Maybe somebody is paying attention to our criteria checklist. As you read this story, one by one, they are addressed (except for one).
It is important to remind consumers that there is good evidence for what stool tests – especially the newer versions – can accomplish. From a public health perspective – looking at population-wide benefits – they make a great deal of sense because you can reach large numbers of people at low cost.
Oftentimes, colonoscopy dominates the discussion about colon cancer screening, when, in fact, there are many reasons to shine more of the attention on the stool test.
Costs of FOBT and of colonoscopy were included.
Sensitivity and specifity of the test were explained very well.
Unlike many stories on screening tests, this one included information on false positive findings and the need for further testing. Story was careful to include the fact that in the study 10% of all participants had a false-positive finding on the stool test.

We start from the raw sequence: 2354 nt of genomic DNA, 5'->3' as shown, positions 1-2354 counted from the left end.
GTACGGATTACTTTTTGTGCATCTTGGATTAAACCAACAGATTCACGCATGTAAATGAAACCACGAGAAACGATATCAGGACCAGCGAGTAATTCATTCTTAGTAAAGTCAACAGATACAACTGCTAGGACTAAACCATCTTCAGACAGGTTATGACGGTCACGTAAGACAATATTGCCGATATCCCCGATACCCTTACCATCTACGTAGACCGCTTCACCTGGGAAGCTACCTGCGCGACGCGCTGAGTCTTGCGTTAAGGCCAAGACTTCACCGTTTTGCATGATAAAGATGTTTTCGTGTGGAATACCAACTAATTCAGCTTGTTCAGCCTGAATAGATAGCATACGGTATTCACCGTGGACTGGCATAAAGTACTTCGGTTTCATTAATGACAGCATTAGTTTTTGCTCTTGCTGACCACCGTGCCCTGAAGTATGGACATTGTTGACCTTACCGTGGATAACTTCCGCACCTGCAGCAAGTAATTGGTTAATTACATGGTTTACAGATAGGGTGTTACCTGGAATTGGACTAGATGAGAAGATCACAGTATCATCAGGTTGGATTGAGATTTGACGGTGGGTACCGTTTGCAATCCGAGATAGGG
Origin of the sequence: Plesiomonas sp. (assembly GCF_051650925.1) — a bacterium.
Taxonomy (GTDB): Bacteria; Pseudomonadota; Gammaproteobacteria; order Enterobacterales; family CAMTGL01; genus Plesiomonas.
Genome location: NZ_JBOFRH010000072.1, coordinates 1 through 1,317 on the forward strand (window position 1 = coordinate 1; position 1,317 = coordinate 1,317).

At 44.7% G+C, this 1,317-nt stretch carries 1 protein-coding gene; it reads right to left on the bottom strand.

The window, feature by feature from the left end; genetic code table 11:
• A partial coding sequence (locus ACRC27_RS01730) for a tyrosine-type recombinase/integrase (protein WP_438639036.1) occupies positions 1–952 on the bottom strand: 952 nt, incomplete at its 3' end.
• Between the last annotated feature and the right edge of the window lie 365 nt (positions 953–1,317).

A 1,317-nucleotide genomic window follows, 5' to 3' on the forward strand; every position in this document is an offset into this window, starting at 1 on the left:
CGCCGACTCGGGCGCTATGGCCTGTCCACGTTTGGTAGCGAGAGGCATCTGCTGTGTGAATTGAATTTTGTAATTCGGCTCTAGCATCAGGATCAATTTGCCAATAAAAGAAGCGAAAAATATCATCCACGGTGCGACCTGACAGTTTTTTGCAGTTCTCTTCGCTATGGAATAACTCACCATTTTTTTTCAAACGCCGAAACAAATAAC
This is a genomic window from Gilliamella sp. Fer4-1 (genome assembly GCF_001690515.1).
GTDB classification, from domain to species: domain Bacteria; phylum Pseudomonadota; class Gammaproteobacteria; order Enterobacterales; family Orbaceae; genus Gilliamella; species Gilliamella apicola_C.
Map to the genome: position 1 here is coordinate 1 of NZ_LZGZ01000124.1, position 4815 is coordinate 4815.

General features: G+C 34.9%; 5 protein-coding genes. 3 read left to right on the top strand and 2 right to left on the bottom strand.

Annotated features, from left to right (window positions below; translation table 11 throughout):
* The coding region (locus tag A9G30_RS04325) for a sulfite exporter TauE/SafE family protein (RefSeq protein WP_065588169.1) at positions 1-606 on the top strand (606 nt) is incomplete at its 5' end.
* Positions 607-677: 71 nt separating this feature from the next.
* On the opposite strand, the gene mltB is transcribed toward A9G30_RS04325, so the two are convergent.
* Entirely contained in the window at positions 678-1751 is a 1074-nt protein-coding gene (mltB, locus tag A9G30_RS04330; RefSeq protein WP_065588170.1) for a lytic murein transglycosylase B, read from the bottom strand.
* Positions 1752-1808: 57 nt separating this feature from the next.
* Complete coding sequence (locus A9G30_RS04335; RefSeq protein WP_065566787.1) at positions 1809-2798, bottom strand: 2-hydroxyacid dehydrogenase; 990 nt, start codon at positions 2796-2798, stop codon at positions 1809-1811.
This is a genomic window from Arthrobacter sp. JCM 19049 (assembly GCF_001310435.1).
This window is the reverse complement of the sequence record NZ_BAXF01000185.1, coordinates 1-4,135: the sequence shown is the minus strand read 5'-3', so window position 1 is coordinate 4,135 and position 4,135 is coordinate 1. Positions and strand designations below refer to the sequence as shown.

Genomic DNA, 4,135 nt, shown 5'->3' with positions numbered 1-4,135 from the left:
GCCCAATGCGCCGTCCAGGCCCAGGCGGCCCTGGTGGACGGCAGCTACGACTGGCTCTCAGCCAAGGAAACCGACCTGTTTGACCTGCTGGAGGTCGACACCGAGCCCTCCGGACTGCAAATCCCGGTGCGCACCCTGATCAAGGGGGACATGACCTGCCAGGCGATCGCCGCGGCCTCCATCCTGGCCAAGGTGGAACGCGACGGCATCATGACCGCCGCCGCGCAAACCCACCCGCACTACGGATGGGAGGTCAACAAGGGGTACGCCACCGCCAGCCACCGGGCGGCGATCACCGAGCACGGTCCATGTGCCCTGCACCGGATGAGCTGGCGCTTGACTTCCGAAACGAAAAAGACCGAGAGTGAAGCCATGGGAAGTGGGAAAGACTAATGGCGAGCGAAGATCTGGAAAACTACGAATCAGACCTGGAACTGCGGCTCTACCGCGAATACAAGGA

Thorough analysis of how the study was done, including easy to understand discussion of sensitivity and specificity.
No disease mongering. Appropriate lifetime risk stats were cited.
We wish the story had included an interview with a US screening expert or a member of the US Preventive Services Task Force.
Good comparisons between the newer FOBT test, the older stool test, and colonoscopy.
The story explains that immunochemical FOBT is now largely replacing the older blood stool test.
The growing popularity of the FOBT test…and that this study addresses the fact that “there’s been surprisingly little evidence that it really is highly specific to colon cancer were established in the story.
The story did not rely solely on a news release.